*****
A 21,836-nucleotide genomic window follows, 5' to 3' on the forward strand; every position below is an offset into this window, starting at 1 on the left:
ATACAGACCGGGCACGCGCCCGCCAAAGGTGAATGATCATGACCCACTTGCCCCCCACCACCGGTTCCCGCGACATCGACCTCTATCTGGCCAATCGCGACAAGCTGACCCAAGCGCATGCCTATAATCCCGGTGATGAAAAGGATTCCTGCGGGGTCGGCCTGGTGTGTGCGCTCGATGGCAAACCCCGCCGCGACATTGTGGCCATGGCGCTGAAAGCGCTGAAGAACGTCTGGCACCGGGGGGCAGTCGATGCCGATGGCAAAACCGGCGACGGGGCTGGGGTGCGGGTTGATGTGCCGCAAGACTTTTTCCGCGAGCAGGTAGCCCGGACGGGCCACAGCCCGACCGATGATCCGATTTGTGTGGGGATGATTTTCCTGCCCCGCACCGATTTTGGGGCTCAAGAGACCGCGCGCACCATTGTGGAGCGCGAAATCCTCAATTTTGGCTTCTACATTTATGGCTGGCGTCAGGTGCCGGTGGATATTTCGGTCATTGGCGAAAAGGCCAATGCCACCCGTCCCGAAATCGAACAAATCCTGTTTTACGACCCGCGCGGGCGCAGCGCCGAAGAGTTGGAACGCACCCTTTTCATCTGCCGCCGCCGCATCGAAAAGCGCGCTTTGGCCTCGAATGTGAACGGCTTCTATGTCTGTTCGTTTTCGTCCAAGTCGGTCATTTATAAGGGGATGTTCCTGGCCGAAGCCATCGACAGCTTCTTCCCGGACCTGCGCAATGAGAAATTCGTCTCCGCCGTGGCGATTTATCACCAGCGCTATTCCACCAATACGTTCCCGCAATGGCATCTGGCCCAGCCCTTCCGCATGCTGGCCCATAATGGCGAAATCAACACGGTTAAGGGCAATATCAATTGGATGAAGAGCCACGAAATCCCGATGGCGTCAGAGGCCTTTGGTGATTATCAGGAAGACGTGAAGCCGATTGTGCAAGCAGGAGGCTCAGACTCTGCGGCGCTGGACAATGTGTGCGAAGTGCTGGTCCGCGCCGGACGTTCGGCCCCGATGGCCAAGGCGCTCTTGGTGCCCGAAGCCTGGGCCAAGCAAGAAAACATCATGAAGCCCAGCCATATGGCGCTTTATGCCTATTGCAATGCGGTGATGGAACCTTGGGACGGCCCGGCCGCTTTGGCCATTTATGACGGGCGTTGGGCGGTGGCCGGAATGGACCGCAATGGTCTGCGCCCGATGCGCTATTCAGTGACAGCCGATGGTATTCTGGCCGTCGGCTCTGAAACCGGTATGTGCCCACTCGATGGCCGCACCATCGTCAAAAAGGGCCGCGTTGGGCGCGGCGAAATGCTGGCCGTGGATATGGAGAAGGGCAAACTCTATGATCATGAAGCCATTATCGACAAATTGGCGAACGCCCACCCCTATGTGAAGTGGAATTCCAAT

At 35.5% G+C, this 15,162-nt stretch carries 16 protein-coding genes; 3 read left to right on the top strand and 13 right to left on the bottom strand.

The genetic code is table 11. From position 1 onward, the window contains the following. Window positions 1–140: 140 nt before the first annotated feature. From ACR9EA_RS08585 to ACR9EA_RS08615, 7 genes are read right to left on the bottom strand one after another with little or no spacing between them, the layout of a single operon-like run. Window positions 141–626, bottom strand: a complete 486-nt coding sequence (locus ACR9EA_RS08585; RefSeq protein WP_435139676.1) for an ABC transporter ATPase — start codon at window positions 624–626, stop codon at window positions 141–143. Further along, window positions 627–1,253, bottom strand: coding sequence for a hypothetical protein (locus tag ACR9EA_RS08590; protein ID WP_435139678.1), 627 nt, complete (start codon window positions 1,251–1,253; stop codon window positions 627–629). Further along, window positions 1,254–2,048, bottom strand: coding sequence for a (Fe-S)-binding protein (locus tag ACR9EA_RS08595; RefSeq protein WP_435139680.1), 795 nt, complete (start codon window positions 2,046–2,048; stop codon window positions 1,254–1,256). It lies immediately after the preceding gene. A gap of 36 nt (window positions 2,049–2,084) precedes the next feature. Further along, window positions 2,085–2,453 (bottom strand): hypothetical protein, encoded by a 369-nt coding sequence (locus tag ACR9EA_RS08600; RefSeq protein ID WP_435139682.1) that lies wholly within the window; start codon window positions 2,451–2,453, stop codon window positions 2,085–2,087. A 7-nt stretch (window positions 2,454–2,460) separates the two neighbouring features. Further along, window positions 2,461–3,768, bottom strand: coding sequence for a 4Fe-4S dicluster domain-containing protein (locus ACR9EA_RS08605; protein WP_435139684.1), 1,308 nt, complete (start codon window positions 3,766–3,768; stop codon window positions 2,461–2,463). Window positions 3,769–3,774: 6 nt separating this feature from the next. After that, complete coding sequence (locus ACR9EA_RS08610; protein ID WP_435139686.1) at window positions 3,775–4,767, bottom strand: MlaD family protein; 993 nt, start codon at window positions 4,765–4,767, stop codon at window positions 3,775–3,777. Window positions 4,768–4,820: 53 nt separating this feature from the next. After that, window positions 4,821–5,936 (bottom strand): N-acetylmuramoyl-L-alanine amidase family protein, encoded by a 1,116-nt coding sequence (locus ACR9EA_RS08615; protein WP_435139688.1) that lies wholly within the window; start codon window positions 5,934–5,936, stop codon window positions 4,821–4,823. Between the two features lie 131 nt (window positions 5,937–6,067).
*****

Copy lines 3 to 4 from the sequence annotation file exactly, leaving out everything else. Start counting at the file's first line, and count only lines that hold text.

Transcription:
At 35.5% G+C, this 15,162-nt stretch carries 16 protein-coding genes; 3 read left to right on the top strand and 13 right to left on the bottom strand.

The genetic code is table 11. From position 1 onward, the window contains the following. Window positions 1–140: 140 nt before the first annotated feature. From ACR9EA_RS08585 to ACR9EA_RS08615, 7 genes are read right to left on the bottom strand one after another with little or no spacing between them, the layout of a single operon-like run. Window positions 141–626, bottom strand: a complete 486-nt coding sequence (locus ACR9EA_RS08585; RefSeq protein WP_435139676.1) for an ABC transporter ATPase — start codon at window positions 624–626, stop codon at window positions 141–143. Further along, window positions 627–1,253, bottom strand: coding sequence for a hypothetical protein (locus tag ACR9EA_RS08590; protein ID WP_435139678.1), 627 nt, complete (start codon window positions 1,251–1,253; stop codon window positions 627–629). Further along, window positions 1,254–2,048, bottom strand: coding sequence for a (Fe-S)-binding protein (locus tag ACR9EA_RS08595; RefSeq protein WP_435139680.1), 795 nt, complete (start codon window positions 2,046–2,048; stop codon window positions 1,254–1,256). It lies immediately after the preceding gene. A gap of 36 nt (window positions 2,049–2,084) precedes the next feature. Further along, window positions 2,085–2,453 (bottom strand): hypothetical protein, encoded by a 369-nt coding sequence (locus tag ACR9EA_RS08600; RefSeq protein ID WP_435139682.1) that lies wholly within the window; start codon window positions 2,451–2,453, stop codon window positions 2,085–2,087. A 7-nt stretch (window positions 2,454–2,460) separates the two neighbouring features. Further along, window positions 2,461–3,768, bottom strand: coding sequence for a 4Fe-4S dicluster domain-containing protein (locus ACR9EA_RS08605; protein WP_435139684.1), 1,308 nt, complete (start codon window positions 3,766–3,768; stop codon window positions 2,461–2,463). Window positions 3,769–3,774: 6 nt separating this feature from the next. After that, complete coding sequence (locus ACR9EA_RS08610; protein ID WP_435139686.1) at window positions 3,775–4,767, bottom strand: MlaD family protein; 993 nt, start codon at window positions 4,765–4,767, stop codon at window positions 3,775–3,777. Window positions 4,768–4,820: 53 nt separating this feature from the next. After that, window positions 4,821–5,936 (bottom strand): N-acetylmuramoyl-L-alanine amidase family protein, encoded by a 1,116-nt coding sequence (locus ACR9EA_RS08615; protein WP_435139688.1) that lies wholly within the window; start codon window positions 5,934–5,936, stop codon window positions 4,821–4,823. Between the two features lie 131 nt (window positions 5,937–6,067).